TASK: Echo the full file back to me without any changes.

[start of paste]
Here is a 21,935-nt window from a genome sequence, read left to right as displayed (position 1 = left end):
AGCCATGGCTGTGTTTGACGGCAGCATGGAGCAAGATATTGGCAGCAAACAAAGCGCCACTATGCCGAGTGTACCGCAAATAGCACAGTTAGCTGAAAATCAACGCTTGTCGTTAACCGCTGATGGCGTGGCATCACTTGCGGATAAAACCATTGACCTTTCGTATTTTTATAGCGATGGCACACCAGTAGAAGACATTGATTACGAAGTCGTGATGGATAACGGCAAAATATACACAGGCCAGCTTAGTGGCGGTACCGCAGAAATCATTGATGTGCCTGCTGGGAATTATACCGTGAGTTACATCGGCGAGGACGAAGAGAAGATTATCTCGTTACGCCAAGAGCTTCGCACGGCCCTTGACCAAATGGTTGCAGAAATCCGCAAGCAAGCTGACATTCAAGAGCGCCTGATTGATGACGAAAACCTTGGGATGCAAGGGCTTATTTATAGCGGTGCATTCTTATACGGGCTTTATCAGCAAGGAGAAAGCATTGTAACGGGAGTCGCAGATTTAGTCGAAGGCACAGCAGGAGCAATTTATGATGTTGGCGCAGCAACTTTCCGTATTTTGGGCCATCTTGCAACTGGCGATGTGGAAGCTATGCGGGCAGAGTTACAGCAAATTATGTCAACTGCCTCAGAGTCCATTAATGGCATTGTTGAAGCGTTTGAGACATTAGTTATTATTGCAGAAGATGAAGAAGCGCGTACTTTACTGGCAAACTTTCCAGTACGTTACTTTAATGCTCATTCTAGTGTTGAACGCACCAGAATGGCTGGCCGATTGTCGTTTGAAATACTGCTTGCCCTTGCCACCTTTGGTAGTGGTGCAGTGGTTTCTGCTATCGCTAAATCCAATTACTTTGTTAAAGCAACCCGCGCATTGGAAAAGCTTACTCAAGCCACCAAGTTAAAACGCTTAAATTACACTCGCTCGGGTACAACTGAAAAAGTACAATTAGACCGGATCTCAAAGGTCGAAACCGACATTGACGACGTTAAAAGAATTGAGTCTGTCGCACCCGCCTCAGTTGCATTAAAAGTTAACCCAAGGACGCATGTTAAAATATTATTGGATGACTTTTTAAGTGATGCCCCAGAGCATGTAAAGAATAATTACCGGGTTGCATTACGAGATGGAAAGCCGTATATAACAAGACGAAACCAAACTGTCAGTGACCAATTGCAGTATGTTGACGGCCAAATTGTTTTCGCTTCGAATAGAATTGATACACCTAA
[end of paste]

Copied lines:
Here is a 21,935-nt window from a genome sequence, read left to right as displayed (position 1 = left end):
AGCCATGGCTGTGTTTGACGGCAGCATGGAGCAAGATATTGGCAGCAAACAAAGCGCCACTATGCCGAGTGTACCGCAAATAGCACAGTTAGCTGAAAATCAACGCTTGTCGTTAACCGCTGATGGCGTGGCATCACTTGCGGATAAAACCATTGACCTTTCGTATTTTTATAGCGATGGCACACCAGTAGAAGACATTGATTACGAAGTCGTGATGGATAACGGCAAAATATACACAGGCCAGCTTAGTGGCGGTACCGCAGAAATCATTGATGTGCCTGCTGGGAATTATACCGTGAGTTACATCGGCGAGGACGAAGAGAAGATTATCTCGTTACGCCAAGAGCTTCGCACGGCCCTTGACCAAATGGTTGCAGAAATCCGCAAGCAAGCTGACATTCAAGAGCGCCTGATTGATGACGAAAACCTTGGGATGCAAGGGCTTATTTATAGCGGTGCATTCTTATACGGGCTTTATCAGCAAGGAGAAAGCATTGTAACGGGAGTCGCAGATTTAGTCGAAGGCACAGCAGGAGCAATTTATGATGTTGGCGCAGCAACTTTCCGTATTTTGGGCCATCTTGCAACTGGCGATGTGGAAGCTATGCGGGCAGAGTTACAGCAAATTATGTCAACTGCCTCAGAGTCCATTAATGGCATTGTTGAAGCGTTTGAGACATTAGTTATTATTGCAGAAGATGAAGAAGCGCGTACTTTACTGGCAAACTTTCCAGTACGTTACTTTAATGCTCATTCTAGTGTTGAACGCACCAGAATGGCTGGCCGATTGTCGTTTGAAATACTGCTTGCCCTTGCCACCTTTGGTAGTGGTGCAGTGGTTTCTGCTATCGCTAAATCCAATTACTTTGTTAAAGCAACCCGCGCATTGGAAAAGCTTACTCAAGCCACCAAGTTAAAACGCTTAAATTACACTCGCTCGGGTACAACTGAAAAAGTACAATTAGACCGGATCTCAAAGGTCGAAACCGACATTGACGACGTTAAAAGAATTGAGTCTGTCGCACCCGCCTCAGTTGCATTAAAAGTTAACCCAAGGACGCATGTTAAAATATTATTGGATGACTTTTTAAGTGATGCCCCAGAGCATGTAAAGAATAATTACCGGGTTGCATTACGAGATGGAAAGCCGTATATAACAAGACGAAACCAAACTGTCAGTGACCAATTGCAGTATGTTGACGGCCAAATTGTTTTCGCTTCGAATAGAATTGATACACCTAA